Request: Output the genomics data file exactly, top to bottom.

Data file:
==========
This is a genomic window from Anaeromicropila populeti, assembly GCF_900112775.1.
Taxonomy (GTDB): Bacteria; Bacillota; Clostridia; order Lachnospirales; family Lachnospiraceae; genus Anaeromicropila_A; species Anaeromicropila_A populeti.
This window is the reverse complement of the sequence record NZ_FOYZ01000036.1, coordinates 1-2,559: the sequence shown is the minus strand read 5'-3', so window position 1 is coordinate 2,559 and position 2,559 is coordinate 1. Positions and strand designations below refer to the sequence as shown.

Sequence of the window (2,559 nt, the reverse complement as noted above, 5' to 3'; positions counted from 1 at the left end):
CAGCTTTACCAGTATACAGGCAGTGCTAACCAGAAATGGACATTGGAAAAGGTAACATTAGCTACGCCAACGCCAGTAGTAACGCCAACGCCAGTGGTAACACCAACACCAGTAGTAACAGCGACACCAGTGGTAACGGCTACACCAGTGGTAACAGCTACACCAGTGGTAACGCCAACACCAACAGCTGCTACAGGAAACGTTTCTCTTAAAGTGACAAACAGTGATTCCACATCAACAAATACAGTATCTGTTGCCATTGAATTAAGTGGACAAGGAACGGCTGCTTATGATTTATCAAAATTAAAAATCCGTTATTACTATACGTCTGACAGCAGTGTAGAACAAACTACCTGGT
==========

This is a genomic window from Anaeromicropila populeti, assembly GCF_900112775.1.
Taxonomy (GTDB): Bacteria; Bacillota; Clostridia; order Lachnospirales; family Lachnospiraceae; genus Anaeromicropila_A; species Anaeromicropila_A populeti.
This window is the reverse complement of the sequence record NZ_FOYZ01000036.1, coordinates 1-2,559: the sequence shown is the minus strand read 5'-3', so window position 1 is coordinate 2,559 and position 2,559 is coordinate 1. Positions and strand designations below refer to the sequence as shown.

Sequence of the window (2,559 nt, the reverse complement as noted above, 5' to 3'; positions counted from 1 at the left end):
CAGCTTTACCAGTATACAGGCAGTGCTAACCAGAAATGGACATTGGAAAAGGTAACATTAGCTACGCCAACGCCAGTAGTAACGCCAACGCCAGTGGTAACACCAACACCAGTAGTAACAGCGACACCAGTGGTAACGGCTACACCAGTGGTAACAGCTACACCAGTGGTAACGCCAACACCAACAGCTGCTACAGGAAACGTTTCTCTTAAAGTGACAAACAGTGATTCCACATCAACAAATACAGTATCTGTTGCCATTGAATTAAGTGGACAAGGAACGGCTGCTTATGATTTATCAAAATTAAAAATCCGTTATTACTATACGTCTGACAGCAGTGTAGAACAAACTACCTGGT